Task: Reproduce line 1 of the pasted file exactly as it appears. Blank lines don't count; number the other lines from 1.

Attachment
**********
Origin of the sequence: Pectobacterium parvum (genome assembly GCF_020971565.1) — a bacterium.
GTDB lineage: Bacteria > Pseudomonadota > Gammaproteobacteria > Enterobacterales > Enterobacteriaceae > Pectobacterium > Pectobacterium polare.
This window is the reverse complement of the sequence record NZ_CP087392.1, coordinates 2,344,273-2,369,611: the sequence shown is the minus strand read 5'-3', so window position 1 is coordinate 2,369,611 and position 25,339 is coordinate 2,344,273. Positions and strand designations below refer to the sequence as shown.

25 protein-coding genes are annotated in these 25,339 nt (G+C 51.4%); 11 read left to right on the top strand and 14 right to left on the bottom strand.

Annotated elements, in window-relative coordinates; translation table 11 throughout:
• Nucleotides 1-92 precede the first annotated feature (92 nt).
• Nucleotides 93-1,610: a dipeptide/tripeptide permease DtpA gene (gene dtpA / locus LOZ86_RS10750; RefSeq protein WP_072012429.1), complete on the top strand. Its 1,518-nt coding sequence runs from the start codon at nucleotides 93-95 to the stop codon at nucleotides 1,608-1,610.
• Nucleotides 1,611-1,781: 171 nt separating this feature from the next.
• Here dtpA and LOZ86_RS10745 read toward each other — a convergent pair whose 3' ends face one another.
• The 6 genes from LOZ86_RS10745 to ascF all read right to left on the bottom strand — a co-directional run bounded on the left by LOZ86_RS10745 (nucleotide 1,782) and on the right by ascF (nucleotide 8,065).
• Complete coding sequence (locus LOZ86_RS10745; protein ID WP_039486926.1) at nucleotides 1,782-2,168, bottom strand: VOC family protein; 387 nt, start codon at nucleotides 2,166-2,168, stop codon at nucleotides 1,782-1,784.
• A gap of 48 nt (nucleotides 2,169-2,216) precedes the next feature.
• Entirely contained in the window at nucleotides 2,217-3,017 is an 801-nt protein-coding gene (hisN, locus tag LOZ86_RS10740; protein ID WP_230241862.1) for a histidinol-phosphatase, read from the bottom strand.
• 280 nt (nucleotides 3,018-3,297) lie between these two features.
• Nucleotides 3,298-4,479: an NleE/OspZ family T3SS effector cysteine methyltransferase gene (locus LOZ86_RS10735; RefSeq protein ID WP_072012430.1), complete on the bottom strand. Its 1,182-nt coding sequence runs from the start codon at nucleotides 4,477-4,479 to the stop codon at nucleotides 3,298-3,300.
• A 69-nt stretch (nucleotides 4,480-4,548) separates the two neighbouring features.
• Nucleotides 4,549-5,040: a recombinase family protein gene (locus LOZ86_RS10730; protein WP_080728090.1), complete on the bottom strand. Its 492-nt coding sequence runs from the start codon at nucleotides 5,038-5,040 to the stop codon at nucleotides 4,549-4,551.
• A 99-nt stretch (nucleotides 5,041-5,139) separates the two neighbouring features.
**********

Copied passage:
Origin of the sequence: Pectobacterium parvum (genome assembly GCF_020971565.1) — a bacterium.